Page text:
Has anyone discovered a good small business financing resource not associated with the SBA?
After starting a business, it's pretty easy to finance the first few years with credit cards... but then the interest rates starts to kill you! Crowd Funding does not lend itself well to my industry, so that is not an option. I just need a revolving credit line with a good interest rate.
If your business is profitable, you have a good credit history and you are willing to pledge the equity in your home or other personal assets, you should be be able to get a revolving line of credit from a bank at a reasonable interest rate. There is nothing wrong with using SBA (unless you are not eligible for some reason). There are substantial upfront fees but you should more than offset your credit card rates.
If you do choose to go the SBA route, it might help to go to a bank who is a Preferred Lender, i.e. they can approve the loan with an SBA guaranty without getting direct approval from the SBA.
The one thing not mentioned in these posts is the fact that you need to keep your business credit separate from your personal credit. If you are financing your business with your personal credit, when you need capital most, you will not be able to qualify for new business loans because it is you, not your business establishing the credit for your business. That may not make sense to you right now, but, when it happens it will despite how much money your business may be making. Starting off on the right foot by getting your business credit established is a big deal. Business equity sells a company on an exit over time as long as the business has it's own credit and capital when sold. If it doesn't, the value of the business is not the business, but the owner of the business which doesn't lend value to the business. The CEO or Manager lends value by its leadership, not by its pocket book.
I have a great solution for hard money loans. Up to $100k.
Contact my office and I will forward the info.
What type of business are you in?
I started my first several businesses many years ago (and still utilize this strategy today for clients) by factoring my receivables. There are dozens of merchant banks in this country that will buy quality receivables, advance funds and pay in full on collection of the invoice. Depending on credit typically costs about 1-2 pts over prime. If invoice paid in 60 days you will incur less tha 2% funding costs amortized over 12 months.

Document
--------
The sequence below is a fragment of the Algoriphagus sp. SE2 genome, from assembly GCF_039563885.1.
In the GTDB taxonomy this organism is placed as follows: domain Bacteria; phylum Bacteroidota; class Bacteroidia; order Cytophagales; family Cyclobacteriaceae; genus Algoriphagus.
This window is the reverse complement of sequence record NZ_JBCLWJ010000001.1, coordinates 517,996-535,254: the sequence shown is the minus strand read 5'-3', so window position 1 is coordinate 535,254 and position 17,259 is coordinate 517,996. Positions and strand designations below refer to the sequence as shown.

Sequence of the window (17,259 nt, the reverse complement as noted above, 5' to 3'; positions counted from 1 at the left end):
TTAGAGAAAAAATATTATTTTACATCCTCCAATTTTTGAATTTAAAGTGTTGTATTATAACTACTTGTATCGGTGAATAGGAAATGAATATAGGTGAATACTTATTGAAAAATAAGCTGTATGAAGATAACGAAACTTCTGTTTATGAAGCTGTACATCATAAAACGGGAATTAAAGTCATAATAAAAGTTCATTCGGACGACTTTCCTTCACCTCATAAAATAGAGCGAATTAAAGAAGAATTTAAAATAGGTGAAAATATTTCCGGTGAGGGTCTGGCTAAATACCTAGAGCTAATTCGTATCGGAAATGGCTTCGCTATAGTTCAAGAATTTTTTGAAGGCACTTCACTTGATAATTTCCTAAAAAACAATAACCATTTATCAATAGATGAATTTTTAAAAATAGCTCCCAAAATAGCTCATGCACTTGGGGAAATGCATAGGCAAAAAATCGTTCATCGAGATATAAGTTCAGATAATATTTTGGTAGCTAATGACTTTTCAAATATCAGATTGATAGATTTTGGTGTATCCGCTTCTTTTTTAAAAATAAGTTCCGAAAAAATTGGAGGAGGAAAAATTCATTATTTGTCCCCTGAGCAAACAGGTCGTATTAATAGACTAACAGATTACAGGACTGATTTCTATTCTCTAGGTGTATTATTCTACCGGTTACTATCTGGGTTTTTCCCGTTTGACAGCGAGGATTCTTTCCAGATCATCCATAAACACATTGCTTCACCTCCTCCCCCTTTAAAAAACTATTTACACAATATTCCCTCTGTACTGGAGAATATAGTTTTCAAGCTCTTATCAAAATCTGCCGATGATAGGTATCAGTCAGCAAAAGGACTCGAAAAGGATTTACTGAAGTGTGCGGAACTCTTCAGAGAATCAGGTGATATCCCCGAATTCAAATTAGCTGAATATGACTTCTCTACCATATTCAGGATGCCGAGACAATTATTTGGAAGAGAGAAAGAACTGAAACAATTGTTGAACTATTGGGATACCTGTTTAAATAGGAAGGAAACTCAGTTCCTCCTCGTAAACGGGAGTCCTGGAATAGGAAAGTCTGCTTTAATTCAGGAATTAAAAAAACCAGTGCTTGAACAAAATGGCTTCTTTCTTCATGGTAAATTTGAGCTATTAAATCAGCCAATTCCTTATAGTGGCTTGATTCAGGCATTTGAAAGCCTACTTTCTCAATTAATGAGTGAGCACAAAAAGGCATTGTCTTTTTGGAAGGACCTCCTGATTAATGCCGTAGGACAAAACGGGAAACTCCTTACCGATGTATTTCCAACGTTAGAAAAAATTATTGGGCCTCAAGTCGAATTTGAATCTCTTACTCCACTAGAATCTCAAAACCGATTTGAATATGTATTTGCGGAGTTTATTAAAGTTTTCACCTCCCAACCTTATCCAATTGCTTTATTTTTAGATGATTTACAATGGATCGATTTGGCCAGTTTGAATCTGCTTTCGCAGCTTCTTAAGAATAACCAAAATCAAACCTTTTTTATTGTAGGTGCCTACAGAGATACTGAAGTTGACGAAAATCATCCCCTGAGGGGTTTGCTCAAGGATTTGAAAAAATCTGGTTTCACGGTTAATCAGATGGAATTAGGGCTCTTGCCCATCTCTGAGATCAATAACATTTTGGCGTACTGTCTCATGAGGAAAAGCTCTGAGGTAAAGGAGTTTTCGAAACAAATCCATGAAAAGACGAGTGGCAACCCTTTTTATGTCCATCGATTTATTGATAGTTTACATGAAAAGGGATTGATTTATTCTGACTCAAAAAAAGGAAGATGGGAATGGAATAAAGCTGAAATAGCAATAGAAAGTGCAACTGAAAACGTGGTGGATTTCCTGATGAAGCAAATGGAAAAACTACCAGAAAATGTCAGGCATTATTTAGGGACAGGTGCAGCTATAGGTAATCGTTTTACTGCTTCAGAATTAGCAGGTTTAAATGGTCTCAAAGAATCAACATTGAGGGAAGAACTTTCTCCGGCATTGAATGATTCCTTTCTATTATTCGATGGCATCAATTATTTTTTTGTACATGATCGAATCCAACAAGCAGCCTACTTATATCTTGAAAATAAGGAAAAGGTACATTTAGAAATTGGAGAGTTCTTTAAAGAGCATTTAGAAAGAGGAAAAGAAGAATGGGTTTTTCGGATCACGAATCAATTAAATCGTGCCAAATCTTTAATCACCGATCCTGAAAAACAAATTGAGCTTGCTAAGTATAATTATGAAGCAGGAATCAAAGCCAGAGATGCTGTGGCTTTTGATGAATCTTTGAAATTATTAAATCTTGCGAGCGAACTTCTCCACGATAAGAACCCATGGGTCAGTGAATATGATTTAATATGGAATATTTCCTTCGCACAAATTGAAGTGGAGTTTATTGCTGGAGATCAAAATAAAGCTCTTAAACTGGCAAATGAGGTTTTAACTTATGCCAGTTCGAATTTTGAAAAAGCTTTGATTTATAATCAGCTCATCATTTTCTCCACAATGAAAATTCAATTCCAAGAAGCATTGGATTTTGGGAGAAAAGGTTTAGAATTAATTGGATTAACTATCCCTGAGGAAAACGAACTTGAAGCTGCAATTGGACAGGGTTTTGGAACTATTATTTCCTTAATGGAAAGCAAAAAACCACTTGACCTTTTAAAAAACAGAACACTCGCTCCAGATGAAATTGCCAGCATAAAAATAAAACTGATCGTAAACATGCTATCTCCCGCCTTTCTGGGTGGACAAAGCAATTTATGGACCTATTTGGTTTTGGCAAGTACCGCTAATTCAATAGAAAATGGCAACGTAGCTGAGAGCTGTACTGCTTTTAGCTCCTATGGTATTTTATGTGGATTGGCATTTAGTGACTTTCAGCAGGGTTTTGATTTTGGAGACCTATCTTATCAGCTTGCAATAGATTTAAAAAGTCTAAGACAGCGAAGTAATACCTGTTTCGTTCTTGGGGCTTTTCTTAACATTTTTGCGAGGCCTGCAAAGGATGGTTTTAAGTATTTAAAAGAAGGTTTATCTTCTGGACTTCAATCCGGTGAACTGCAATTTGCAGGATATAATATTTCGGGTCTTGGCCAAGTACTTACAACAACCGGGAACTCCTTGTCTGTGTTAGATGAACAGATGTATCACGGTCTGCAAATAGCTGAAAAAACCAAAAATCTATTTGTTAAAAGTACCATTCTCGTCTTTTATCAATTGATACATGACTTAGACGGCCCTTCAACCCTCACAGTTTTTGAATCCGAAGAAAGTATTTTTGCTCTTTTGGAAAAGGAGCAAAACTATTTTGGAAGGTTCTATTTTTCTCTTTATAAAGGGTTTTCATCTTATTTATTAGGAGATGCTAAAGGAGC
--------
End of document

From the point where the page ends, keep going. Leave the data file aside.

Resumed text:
Have you considered working for someone else, gaining the experience in your industry as well as the contacts, and saving up your money. That way, you don't have to borrow.
Revolving lines of credit and the underwriting decision to grant one are based on either:
1) personal credit score - loan limits are limited and low... OR
2) the businesses operation trends, assets, future viability and a few other things.
If you are heading towards the upward trend of increasing sales and profits with a history of two years of profits, a bank line of credit should be easy provided there are no other major issues or roadblocks. Otherwise, there are a myriad of other lenders out there that will provide loans. The key question is this: Is the near and mid future looking positive or negative.
Action Items, LLC
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CJ, if you have assets, collateral, A/R, purchase orders and a history of a solid revenue stream, I might be able to help.
There is probably one in your area.
Look and see if you have a county-wide Small Business Development Center (SDBC) available to you. They are paid for by our tax dollars and are a free resource to assist you. Their advisors can help you identify sources of financing and develop a financing proposal.
Hi CJ, check out accelerator groups. You enter contests sometimes for free, sometimes for $100. Many times you can 10,000- 100,000 in financing, tht you do not have to pay back. You can also receive in kind business services. Many corps, colleges offer them. Best wishes. Deb
The alternate funding source many small companies here in Albuquerque have turned to are a handful of mostly privately funded non-profit organizations dedicated to providing micro lending, training, and guidance. [Here's a link to one of them: http://www.accionnm.org] Perhaps such organizations exist in your community as well. If so, I'd look into them.